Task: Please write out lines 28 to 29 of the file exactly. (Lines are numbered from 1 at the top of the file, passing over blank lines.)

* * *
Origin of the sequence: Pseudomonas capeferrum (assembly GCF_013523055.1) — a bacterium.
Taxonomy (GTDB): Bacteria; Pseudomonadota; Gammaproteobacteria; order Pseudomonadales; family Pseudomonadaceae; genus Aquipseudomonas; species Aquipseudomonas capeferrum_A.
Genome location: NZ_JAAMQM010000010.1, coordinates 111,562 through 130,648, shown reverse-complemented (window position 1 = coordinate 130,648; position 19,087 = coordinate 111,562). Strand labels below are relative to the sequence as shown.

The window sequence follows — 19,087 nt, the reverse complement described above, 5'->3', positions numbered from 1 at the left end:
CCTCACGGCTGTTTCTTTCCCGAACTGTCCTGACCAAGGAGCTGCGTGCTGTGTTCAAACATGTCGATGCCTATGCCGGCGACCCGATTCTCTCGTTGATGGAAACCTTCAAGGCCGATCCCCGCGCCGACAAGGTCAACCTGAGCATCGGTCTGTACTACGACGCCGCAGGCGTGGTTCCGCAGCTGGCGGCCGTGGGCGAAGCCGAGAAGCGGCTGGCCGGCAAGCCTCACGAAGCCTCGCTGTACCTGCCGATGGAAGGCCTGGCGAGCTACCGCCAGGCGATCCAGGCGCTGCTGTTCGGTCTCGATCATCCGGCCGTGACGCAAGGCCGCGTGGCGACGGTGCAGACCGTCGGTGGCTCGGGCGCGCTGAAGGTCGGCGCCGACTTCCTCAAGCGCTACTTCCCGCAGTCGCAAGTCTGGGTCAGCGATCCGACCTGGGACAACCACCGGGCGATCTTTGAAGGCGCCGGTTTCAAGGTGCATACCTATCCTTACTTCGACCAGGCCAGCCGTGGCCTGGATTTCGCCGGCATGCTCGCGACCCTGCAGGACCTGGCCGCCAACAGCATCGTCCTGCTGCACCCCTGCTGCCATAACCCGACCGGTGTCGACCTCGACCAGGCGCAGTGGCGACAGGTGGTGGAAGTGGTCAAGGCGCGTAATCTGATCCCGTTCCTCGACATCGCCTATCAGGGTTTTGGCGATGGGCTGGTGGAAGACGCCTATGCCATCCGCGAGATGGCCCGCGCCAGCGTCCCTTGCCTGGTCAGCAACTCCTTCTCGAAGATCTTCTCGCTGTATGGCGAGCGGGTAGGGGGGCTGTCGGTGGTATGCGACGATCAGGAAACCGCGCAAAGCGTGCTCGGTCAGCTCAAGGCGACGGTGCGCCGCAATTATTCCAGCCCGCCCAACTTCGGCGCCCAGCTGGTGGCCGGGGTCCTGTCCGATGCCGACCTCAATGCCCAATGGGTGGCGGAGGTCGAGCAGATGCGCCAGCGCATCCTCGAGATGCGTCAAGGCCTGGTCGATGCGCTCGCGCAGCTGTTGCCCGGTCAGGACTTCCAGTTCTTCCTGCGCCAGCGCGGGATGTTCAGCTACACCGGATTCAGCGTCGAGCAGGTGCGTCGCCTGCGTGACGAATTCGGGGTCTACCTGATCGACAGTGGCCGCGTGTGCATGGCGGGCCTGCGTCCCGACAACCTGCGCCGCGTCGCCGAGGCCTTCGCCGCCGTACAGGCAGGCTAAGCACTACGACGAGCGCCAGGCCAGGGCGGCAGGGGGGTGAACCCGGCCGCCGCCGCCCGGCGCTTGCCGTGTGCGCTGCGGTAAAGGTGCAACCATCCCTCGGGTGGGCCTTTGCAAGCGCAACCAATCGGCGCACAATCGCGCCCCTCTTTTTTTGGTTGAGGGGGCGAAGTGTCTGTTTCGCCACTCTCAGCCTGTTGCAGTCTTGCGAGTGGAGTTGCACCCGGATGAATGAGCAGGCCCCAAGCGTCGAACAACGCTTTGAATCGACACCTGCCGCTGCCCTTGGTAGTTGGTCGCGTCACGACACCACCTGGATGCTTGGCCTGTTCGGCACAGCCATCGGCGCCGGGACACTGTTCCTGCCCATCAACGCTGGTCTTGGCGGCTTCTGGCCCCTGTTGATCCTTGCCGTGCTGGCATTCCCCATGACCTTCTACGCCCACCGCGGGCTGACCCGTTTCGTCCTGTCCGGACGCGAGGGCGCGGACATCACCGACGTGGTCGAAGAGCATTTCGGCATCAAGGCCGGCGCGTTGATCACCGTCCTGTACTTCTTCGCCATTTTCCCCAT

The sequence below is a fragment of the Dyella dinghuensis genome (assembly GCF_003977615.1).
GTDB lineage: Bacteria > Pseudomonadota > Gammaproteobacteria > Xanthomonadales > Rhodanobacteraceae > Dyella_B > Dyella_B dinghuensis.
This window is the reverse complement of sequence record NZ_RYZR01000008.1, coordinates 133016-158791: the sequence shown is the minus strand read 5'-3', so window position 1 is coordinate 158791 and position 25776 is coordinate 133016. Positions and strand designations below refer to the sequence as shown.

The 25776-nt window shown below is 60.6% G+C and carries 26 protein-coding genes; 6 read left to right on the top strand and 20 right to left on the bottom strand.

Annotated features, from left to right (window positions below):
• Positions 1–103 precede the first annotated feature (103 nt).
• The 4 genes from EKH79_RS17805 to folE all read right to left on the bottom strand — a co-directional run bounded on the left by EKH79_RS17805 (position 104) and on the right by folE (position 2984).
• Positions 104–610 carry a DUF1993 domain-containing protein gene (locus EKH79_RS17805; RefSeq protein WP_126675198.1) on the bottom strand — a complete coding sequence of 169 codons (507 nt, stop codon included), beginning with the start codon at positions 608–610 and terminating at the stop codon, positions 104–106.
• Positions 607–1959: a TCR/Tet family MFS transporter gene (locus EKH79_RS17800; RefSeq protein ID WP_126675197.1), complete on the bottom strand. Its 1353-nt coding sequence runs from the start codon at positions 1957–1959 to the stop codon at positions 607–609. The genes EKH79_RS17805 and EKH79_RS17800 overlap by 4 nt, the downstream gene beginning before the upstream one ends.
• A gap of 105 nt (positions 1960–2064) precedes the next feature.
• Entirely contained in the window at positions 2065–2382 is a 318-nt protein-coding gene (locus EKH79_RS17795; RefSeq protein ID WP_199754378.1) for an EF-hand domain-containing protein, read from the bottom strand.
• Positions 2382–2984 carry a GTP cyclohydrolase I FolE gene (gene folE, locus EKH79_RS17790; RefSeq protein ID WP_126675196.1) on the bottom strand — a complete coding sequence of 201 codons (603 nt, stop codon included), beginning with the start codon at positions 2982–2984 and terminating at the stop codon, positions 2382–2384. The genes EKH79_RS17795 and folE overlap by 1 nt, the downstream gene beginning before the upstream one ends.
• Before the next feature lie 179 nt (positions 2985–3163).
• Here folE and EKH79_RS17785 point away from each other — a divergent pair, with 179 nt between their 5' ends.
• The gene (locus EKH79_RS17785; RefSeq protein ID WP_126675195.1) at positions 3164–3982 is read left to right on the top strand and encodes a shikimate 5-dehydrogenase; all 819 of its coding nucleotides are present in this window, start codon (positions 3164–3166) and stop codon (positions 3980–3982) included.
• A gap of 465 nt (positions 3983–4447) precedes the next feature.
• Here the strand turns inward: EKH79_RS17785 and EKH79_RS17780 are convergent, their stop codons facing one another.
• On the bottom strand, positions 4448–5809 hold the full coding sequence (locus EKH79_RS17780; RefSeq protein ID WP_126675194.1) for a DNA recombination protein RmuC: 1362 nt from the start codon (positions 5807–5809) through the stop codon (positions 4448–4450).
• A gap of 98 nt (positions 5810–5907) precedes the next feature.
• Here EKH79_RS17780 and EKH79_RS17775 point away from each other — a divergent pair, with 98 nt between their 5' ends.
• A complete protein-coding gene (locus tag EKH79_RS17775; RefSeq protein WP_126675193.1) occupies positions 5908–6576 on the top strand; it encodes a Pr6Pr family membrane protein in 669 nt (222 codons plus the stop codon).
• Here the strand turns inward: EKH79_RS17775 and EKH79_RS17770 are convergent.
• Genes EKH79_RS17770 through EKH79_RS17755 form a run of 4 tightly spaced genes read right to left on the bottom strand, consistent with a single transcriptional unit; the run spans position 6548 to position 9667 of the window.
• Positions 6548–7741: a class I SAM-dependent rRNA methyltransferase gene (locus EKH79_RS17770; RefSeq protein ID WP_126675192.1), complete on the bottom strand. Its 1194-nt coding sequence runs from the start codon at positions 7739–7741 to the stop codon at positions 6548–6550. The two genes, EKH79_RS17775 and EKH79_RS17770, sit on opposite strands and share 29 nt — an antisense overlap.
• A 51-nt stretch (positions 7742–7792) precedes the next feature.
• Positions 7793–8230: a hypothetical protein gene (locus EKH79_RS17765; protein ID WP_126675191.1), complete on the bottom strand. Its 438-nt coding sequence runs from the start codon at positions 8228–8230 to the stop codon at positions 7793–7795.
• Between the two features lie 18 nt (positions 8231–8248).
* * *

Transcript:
• Genes EKH79_RS17770 through EKH79_RS17755 form a run of 4 tightly spaced genes read right to left on the bottom strand, consistent with a single transcriptional unit; the run spans position 6548 to position 9667 of the window.
• Positions 6548–7741: a class I SAM-dependent rRNA methyltransferase gene (locus EKH79_RS17770; RefSeq protein ID WP_126675192.1), complete on the bottom strand. Its 1194-nt coding sequence runs from the start codon at positions 7739–7741 to the stop codon at positions 6548–6550. The two genes, EKH79_RS17775 and EKH79_RS17770, sit on opposite strands and share 29 nt — an antisense overlap.